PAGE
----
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Sleep deprivation and memory loss


Sleep deprivation and memory loss  – Memory declines with age, but it was not clear why. A new study may provide part of the answer. The report, posted by the journal Nature Neuroscience, suggests that structural brain changes occurring naturally over time interfere with sleep quality, which in turn blunts the ability to store memories for the long term.

The findings suggest that one way to slow memory decline in aging adults is to improve sleep, specifically the so-called slow-wave phase, which constitutes about a quarter of a normal night’s slumber.

Doctors cannot reverse structural changes that occur with age but there are ways to improve sleep patterns. In some studies when sleep was improved there was improved memory. Dr. Paller said that a whole array of changes occurs across the brain during aging and that sleep was only one factor affecting memory function. But he said the study told “a convincing story, I think: that atrophy is related to slow-wave sleep, which we know is related to memory performance. So it’s a contributing factor.”

“The analysis showed that the differences were due not to changes in capacity for memories, but to differences in sleep quality,” said Bryce A. Mander, a postdoctoral fellow at Berkeley and the lead author of the study. “Essentially, with age, you lose tissue in this prefrontal area,” Dr. Walker said. “You get less quality deep sleep, and have less opportunity to consolidate new memories.”

Regularly catching only a few hours of sleep can hinder metabolism and hormone production in a way that is similar to the effects of aging and the early stages of diabetes. Chronic sleep loss may speed the onset or increase the severity of age-related conditions such as type 2 diabetes, high blood pressure, obesity, and memory loss. The researchers showed that just one week of sleep deprivation altered participants’ hormone levels and their capacity to metabolize carbohydrates. People who trade sleep for work or play may get used to it and feel less fatigued but are, none the less, sleep deprived.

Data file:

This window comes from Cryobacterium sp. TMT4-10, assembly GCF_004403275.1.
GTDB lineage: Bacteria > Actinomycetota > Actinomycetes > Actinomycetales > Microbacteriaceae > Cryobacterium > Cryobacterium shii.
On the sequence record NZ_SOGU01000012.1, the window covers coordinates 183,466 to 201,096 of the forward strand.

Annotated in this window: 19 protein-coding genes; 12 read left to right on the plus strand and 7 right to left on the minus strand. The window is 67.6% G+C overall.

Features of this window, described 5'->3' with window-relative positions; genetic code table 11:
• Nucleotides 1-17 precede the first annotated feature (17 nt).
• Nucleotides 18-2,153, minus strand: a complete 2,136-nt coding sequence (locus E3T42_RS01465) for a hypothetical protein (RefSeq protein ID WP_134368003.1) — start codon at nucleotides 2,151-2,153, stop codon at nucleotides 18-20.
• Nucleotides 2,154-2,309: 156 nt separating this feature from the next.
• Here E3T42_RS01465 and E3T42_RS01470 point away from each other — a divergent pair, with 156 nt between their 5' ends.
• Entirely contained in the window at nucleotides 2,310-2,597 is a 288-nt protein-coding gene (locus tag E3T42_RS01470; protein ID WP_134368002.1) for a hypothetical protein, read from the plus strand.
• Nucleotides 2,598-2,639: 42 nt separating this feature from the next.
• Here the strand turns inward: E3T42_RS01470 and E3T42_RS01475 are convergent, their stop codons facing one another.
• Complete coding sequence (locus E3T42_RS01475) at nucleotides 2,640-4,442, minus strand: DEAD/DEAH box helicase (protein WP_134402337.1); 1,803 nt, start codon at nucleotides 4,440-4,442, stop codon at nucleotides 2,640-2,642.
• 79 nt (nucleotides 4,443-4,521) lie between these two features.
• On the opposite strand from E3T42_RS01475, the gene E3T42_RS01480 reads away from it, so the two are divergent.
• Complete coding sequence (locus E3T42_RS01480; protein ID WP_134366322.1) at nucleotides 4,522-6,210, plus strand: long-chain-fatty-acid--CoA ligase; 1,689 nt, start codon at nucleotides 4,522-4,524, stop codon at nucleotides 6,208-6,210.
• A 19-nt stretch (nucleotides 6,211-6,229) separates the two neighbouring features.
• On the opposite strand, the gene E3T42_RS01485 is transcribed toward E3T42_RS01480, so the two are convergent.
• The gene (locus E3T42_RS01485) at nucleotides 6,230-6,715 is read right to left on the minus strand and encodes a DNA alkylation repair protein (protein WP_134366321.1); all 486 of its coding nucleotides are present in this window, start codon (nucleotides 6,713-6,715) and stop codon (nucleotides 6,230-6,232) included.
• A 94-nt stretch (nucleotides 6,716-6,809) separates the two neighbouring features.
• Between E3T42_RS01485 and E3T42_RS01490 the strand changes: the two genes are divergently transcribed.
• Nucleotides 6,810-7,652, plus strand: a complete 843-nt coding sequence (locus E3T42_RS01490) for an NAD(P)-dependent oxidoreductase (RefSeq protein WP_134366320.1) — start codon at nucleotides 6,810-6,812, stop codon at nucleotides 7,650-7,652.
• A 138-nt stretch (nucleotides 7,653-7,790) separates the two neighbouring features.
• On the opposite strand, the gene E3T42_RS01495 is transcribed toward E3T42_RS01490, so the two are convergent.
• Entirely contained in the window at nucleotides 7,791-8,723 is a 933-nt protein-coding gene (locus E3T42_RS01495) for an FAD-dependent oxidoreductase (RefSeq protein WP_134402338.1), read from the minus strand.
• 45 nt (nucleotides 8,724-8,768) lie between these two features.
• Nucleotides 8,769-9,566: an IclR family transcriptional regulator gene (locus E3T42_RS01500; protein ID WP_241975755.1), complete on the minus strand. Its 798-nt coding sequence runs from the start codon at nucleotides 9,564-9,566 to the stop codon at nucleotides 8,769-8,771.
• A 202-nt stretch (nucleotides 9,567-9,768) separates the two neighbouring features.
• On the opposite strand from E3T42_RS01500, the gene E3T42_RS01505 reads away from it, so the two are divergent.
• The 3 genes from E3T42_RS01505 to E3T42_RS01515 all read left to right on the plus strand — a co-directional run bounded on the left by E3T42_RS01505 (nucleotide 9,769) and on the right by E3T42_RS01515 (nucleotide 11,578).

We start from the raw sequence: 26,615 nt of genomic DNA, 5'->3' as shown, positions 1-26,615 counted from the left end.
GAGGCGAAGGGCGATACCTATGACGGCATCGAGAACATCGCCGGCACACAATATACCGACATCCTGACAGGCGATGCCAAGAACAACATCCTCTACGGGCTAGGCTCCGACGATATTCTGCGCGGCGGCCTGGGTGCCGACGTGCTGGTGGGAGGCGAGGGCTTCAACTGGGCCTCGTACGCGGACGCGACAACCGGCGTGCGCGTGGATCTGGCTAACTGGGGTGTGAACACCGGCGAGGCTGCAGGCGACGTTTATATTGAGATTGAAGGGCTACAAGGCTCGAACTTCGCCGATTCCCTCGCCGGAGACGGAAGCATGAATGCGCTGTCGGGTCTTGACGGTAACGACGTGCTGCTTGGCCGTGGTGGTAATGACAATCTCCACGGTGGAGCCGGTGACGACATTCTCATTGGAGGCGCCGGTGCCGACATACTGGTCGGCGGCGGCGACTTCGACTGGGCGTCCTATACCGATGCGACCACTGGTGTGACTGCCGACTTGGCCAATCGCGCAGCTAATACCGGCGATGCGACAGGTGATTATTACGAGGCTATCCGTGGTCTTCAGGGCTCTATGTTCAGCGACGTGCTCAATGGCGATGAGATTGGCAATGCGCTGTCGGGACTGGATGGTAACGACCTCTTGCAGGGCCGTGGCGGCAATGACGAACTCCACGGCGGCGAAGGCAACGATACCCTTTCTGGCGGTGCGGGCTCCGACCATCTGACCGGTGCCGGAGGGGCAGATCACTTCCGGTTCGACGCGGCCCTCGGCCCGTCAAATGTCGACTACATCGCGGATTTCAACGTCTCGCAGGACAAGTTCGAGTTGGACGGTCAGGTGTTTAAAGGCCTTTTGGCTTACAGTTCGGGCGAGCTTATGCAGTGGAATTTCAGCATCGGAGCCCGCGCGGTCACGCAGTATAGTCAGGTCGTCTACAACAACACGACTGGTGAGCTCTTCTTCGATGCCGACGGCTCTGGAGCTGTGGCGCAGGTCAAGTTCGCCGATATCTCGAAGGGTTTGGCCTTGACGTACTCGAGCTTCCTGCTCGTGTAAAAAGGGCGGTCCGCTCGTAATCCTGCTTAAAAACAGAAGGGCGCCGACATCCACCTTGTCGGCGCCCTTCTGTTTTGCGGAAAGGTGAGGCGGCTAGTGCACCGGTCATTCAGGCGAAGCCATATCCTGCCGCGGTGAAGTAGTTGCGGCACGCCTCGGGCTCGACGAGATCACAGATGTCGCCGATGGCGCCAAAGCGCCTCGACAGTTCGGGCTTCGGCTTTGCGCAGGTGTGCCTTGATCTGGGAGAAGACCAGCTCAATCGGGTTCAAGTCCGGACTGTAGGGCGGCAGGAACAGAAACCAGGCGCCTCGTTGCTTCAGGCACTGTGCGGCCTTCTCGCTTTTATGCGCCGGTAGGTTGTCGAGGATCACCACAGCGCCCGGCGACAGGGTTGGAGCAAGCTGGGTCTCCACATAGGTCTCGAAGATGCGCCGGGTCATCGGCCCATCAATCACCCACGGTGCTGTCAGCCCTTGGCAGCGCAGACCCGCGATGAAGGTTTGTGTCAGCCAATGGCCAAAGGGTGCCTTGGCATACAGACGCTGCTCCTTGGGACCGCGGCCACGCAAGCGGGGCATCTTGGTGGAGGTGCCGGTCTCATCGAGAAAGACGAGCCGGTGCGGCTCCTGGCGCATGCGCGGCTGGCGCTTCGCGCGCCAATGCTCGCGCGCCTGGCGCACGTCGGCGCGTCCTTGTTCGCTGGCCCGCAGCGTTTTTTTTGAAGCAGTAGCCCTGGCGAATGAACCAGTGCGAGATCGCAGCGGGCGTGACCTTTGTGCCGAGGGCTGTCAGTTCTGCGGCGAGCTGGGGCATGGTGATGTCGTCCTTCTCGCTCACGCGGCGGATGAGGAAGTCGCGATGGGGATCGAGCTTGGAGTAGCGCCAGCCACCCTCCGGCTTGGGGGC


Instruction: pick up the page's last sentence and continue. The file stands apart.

During sleep-deprivation, the researchers also found that the sleep-deprived men had higher nighttime concentrations of the hormone cortisol, which also helps regulate blood sugar, and lower levels of thyroid-stimulating hormone. These raised cortisol levels mimic levels that are often seen in older people, and may be involved in age-related insulin resistance and memory loss. Sleep debts are like stress.

Given all of the studies that show that we need sleep and we need a good quality of sleep, I am shocked to hear how many people do not sleep well or for enough hours on a regular basis. Some say that they are restless and toss and turn. Others say that pain keeps them awake and so many say that the stress in their lives is the culprit. All have the same effect…… We are ageing before our time and developing age-related diseases at younger ages. I have talked about what stress does to our bodies and the relationship between stress and disease. Now by not sleeping we add to the stress and guess what?? Our health and every dimension of our lives suffer…. Our work, our play, our friends and family.

Comments, ideas, suggestions are welcome.

Contact me: donna@ashcanada.com

Or at 514-695-3131 Monday to Friday between 8:30 to 4:30.

Health Access Home & Nursing Care


By Donna Byrne – info@mtltimes.ca
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